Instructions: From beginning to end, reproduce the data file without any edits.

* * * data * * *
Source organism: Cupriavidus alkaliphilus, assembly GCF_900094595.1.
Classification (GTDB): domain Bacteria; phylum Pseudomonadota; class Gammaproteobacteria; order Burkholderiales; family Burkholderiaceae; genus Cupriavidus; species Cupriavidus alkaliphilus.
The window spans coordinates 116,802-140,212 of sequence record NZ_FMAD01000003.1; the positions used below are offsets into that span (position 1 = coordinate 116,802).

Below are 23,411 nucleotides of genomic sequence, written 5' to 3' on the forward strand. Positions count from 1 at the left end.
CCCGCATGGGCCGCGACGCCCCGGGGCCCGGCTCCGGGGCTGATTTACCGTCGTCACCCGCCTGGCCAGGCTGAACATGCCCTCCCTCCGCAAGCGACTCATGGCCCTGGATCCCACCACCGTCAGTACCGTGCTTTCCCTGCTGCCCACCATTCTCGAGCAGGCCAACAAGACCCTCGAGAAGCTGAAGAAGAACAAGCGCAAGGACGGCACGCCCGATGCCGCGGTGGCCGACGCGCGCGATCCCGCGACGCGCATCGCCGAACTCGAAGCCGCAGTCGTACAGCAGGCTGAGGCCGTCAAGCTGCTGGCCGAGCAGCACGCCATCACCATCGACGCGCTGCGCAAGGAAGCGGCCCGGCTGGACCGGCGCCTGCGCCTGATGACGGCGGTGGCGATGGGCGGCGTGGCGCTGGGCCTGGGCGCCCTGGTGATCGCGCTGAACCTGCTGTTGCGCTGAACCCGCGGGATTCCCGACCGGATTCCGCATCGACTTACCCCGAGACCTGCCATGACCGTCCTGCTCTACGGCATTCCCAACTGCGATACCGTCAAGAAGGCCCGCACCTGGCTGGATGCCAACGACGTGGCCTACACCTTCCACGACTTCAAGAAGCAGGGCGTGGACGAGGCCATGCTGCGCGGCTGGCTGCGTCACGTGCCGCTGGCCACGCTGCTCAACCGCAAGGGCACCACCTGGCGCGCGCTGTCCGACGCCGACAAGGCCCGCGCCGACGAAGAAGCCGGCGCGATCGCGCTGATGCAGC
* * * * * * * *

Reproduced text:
Source organism: Cupriavidus alkaliphilus, assembly GCF_900094595.1.
Classification (GTDB): domain Bacteria; phylum Pseudomonadota; class Gammaproteobacteria; order Burkholderiales; family Burkholderiaceae; genus Cupriavidus; species Cupriavidus alkaliphilus.
The window spans coordinates 116,802-140,212 of sequence record NZ_FMAD01000003.1; the positions used below are offsets into that span (position 1 = coordinate 116,802).

Below are 23,411 nucleotides of genomic sequence, written 5' to 3' on the forward strand. Positions count from 1 at the left end.
CCCGCATGGGCCGCGACGCCCCGGGGCCCGGCTCCGGGGCTGATTTACCGTCGTCACCCGCCTGGCCAGGCTGAACATGCCCTCCCTCCGCAAGCGACTCATGGCCCTGGATCCCACCACCGTCAGTACCGTGCTTTCCCTGCTGCCCACCATTCTCGAGCAGGCCAACAAGACCCTCGAGAAGCTGAAGAAGAACAAGCGCAAGGACGGCACGCCCGATGCCGCGGTGGCCGACGCGCGCGATCCCGCGACGCGCATCGCCGAACTCGAAGCCGCAGTCGTACAGCAGGCTGAGGCCGTCAAGCTGCTGGCCGAGCAGCACGCCATCACCATCGACGCGCTGCGCAAGGAAGCGGCCCGGCTGGACCGGCGCCTGCGCCTGATGACGGCGGTGGCGATGGGCGGCGTGGCGCTGGGCCTGGGCGCCCTGGTGATCGCGCTGAACCTGCTGTTGCGCTGAACCCGCGGGATTCCCGACCGGATTCCGCATCGACTTACCCCGAGACCTGCCATGACCGTCCTGCTCTACGGCATTCCCAACTGCGATACCGTCAAGAAGGCCCGCACCTGGCTGGATGCCAACGACGTGGCCTACACCTTCCACGACTTCAAGAAGCAGGGCGTGGACGAGGCCATGCTGCGCGGCTGGCTGCGTCACGTGCCGCTGGCCACGCTGCTCAACCGCAAGGGCACCACCTGGCGCGCGCTGTCCGACGCCGACAAGGCCCGCGCCGACGAAGAAGCCGGCGCGATCGCGCTGATGCAGC